And it can be hard to see how one's own rhetoric falls into this pattern. E.g., Paul Krugman considered burning Joe Lieberman in effigy to be reasonable in Dec. 2009, but is less tolerant of protests against Obamacare's supporters now. Either stance is understandable, but he probably wouldn't appreciate having the difference in his attitudes pointed out to him.

--Erich Schwarz

Anonymous said...

"Obama's favorability jumped nine points after health care passed..."

No, it didn't.

--Erich Schwarz

Ethiopian_Infidel said...

Not all Republicans or Democrats are fools or knaves, but substantial numbers are. Right now Republican knavery poses a far graver threat to freedom and rationality than does Democratic. The Republicans currently consist of two extreme camps: Christian fanatics and Neocons hawks. The Neocons, whose only concern is American Empire, are the more rational of the two. However, the Neocons, who arguably are Machiavellians seeking to fashion a stable global order through military power, require the support of the fundies masses to enact their agenda. In the process, traditional fiscal conservatives like William Buckley or Jerry Pournelle, who often offered rational and workable programs, have been marginalized. Make no mistake: the Christian Fundamentalist movement that holds hostage the Republican Party is a direct threat to the continuation of the freedoms and values of The Republic. Further, the fundies often conflate their religion-based aspirations with longings for the Pre-Civil Rights order. A such, the civil program favored by the bulk of the Republican constituency is both theocratic and fascist, seeking simultaneously to enshrine extreme Christianity as law, and to undo the civil freedoms extended to People of Color, women and gays, effectively re-establishing 1950's America.

Anonymous said...

"I'm wrong about the Gallup poll?"

If you're wrong about the Gallup poll being as reliable and significant as you seem to think it is, yes.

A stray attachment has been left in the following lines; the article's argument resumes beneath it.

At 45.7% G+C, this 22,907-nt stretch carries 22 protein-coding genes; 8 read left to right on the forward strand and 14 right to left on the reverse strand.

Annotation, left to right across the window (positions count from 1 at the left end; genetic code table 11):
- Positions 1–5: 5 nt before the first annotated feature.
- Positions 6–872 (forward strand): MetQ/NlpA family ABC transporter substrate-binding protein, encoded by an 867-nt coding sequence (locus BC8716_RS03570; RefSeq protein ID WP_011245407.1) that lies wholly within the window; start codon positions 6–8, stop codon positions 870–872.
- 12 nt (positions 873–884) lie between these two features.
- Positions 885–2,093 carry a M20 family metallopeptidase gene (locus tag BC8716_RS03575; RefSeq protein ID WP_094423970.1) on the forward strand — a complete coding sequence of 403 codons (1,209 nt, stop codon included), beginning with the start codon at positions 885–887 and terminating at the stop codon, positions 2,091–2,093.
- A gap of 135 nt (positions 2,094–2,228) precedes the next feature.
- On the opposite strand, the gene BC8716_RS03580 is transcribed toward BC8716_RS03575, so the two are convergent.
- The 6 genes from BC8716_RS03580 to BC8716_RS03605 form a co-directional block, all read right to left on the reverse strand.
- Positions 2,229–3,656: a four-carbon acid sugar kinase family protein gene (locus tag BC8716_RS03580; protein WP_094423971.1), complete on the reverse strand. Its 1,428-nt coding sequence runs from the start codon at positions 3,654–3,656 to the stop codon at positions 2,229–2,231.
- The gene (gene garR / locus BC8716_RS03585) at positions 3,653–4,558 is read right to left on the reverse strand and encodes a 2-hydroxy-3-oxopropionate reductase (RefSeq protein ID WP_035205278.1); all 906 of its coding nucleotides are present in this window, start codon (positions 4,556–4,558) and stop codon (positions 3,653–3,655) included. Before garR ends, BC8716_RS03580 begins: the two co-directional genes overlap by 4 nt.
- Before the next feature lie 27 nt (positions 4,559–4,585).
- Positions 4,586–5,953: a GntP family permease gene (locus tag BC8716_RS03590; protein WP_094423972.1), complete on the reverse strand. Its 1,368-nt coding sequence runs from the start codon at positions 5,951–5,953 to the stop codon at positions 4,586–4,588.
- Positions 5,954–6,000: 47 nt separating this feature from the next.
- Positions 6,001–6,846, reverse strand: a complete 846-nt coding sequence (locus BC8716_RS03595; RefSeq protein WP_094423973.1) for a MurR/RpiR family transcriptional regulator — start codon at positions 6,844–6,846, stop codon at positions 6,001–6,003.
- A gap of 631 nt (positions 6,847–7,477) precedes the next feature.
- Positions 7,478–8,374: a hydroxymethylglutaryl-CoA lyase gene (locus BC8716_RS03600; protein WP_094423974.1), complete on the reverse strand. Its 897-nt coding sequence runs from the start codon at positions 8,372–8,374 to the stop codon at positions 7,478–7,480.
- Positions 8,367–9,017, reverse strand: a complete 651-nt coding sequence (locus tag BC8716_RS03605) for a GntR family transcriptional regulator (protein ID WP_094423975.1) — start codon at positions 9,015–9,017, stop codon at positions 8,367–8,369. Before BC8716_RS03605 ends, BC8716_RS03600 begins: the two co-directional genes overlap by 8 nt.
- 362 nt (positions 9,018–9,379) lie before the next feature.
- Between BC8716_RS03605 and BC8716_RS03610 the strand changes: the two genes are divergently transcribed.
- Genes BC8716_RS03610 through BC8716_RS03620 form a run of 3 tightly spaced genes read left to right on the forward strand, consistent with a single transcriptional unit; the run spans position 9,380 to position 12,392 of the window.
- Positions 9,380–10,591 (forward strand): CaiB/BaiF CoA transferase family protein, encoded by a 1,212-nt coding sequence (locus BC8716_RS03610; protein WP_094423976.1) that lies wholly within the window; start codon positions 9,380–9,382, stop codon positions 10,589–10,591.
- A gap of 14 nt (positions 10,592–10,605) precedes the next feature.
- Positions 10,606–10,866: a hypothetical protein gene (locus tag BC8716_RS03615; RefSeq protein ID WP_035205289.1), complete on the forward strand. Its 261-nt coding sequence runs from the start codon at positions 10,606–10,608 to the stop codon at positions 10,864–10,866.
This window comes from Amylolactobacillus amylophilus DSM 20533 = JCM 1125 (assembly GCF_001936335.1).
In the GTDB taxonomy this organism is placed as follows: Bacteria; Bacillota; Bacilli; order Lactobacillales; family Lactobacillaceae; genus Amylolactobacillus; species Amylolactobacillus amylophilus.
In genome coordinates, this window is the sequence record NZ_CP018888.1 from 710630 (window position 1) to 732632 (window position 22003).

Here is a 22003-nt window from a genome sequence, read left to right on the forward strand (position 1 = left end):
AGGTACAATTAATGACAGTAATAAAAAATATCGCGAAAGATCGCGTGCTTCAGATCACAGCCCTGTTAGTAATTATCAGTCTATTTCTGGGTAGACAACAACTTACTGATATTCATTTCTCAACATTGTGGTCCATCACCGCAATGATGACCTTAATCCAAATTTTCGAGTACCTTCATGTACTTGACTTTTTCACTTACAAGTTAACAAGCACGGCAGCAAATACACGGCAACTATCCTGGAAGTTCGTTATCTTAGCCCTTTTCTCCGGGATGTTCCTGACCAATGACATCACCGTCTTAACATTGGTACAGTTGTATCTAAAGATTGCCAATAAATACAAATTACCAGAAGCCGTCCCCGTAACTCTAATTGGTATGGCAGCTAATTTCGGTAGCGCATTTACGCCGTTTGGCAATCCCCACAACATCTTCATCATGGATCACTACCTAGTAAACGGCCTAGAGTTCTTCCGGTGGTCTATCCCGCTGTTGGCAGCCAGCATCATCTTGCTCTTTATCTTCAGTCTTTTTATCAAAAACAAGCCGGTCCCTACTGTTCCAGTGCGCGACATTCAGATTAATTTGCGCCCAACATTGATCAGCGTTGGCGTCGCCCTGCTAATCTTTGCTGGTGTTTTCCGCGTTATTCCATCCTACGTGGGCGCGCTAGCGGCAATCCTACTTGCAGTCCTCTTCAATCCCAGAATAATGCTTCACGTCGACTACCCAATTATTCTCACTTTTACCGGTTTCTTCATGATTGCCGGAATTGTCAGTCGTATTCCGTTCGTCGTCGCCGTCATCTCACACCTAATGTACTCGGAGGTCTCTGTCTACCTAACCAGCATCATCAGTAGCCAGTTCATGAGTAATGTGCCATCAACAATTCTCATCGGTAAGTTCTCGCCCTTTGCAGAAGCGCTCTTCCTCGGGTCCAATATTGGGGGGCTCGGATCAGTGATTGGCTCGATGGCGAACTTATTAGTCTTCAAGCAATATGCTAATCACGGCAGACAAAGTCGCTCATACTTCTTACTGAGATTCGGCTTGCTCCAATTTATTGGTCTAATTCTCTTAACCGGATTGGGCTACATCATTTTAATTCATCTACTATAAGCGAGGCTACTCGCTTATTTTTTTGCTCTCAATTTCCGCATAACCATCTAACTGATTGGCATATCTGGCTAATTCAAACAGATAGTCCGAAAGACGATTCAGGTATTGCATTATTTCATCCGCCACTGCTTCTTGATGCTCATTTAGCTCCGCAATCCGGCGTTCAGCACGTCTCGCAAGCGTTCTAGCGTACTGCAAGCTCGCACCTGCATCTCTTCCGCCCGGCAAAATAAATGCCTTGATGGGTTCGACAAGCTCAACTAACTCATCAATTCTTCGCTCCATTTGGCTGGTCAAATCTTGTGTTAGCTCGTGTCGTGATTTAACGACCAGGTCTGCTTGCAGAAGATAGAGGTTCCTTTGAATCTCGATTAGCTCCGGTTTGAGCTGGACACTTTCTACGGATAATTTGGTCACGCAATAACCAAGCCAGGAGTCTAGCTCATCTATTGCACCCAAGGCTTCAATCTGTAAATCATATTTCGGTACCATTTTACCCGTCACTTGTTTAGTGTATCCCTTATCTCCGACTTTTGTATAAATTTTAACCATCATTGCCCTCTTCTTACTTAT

I saw that poll cited happily too. The first thought I had was, "Of course, people are happy it passed -- they're sick of hearing about the topic, so any resolution is better than hearing Obama and the Dems endlessly yammer about how glorious Obamacare's going to be and how our very nation's future depends on it being passed right this minute."

So, yes, I noticed that Gallup poll, but given the existence of two other polls (to which I've helpfully given hyperlinks) with considerably less favorable numbers for Obama, I have to wonder what questions the Gallup pollsters asked their subjects -- maybe something like, "Would you rather see one more photo of Nancy Pelosi grinning, or be dumped into a tank of sharks by Ernst Stavro Blofeld with J.S. Bach's Air in G playing in the background?"

(Heck, ask me that question, and I'd poll "in favor" of Obamacare. You can only be eaten by hungry sharks for so long; but Speaker Pelosi's sempiternal.)

--Erich Schwarz

Anonymous said...

"Right now Republican knavery poses a far graver threat to freedom and rationality than does Democratic."

Demonstrating my point about just why Steve's effort to persuade people to see the intelligence and good faith of the other side is probably doomed.

--Erich Schwarz

Daniel Keys Moran said...

My bad, Erich; it was an 11 point swing, not 9, from -2 to +9.

Or, for those of us who can't cut and paste, here.

Anonymous said...


That Gallup poll was definitely an outlier -- as one can see simply by following a link on the page you cited!

--Erich Schwarz

Ethiopian_Infidel said...

"Demonstrating my point about just why Steve's effort to persuade people to see the intelligence and good faith of the other side is probably doomed."